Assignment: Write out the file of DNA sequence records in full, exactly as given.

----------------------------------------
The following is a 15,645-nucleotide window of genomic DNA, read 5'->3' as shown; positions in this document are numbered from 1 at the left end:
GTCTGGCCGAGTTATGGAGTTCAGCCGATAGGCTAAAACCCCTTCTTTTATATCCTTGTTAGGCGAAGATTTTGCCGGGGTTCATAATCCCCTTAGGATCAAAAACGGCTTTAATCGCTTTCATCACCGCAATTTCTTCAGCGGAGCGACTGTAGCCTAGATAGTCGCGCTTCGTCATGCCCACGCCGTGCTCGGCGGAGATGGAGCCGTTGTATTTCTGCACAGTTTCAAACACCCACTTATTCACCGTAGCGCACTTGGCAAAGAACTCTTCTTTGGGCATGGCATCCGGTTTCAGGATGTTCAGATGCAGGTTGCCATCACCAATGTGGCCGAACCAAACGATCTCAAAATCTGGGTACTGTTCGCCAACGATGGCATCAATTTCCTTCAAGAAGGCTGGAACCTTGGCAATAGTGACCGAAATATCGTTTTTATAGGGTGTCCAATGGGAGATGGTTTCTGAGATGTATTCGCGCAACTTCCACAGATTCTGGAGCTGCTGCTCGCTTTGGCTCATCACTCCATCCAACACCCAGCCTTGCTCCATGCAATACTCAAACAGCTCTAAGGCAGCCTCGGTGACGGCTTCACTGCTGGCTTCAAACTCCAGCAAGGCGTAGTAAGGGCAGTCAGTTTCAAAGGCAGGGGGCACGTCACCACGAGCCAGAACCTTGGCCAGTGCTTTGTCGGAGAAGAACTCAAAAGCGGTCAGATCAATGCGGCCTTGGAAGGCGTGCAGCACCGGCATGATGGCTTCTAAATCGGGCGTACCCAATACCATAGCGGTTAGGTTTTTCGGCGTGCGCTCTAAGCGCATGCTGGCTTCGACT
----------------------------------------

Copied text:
The following is a 15,645-nucleotide window of genomic DNA, read 5'->3' as shown; positions in this document are numbered from 1 at the left end:
GTCTGGCCGAGTTATGGAGTTCAGCCGATAGGCTAAAACCCCTTCTTTTATATCCTTGTTAGGCGAAGATTTTGCCGGGGTTCATAATCCCCTTAGGATCAAAAACGGCTTTAATCGCTTTCATCACCGCAATTTCTTCAGCGGAGCGACTGTAGCCTAGATAGTCGCGCTTCGTCATGCCCACGCCGTGCTCGGCGGAGATGGAGCCGTTGTATTTCTGCACAGTTTCAAACACCCACTTATTCACCGTAGCGCACTTGGCAAAGAACTCTTCTTTGGGCATGGCATCCGGTTTCAGGATGTTCAGATGCAGGTTGCCATCACCAATGTGGCCGAACCAAACGATCTCAAAATCTGGGTACTGTTCGCCAACGATGGCATCAATTTCCTTCAAGAAGGCTGGAACCTTGGCAATAGTGACCGAAATATCGTTTTTATAGGGTGTCCAATGGGAGATGGTTTCTGAGATGTATTCGCGCAACTTCCACAGATTCTGGAGCTGCTGCTCGCTTTGGCTCATCACTCCATCCAACACCCAGCCTTGCTCCATGCAATACTCAAACAGCTCTAAGGCAGCCTCGGTGACGGCTTCACTGCTGGCTTCAAACTCCAGCAAGGCGTAGTAAGGGCAGTCAGTTTCAAAGGCAGGGGGCACGTCACCACGAGCCAGAACCTTGGCCAGTGCTTTGTCGGAGAAGAACTCAAAAGCGGTCAGATCAATGCGGCCTTGGAAGGCGTGCAGCACCGGCATGATGGCTTCTAAATCGGGCGTACCCAATACCATAGCGGTTAGGTTTTTCGGCGTGCGCTCTAAGCGCATGCTGGCTTCGACT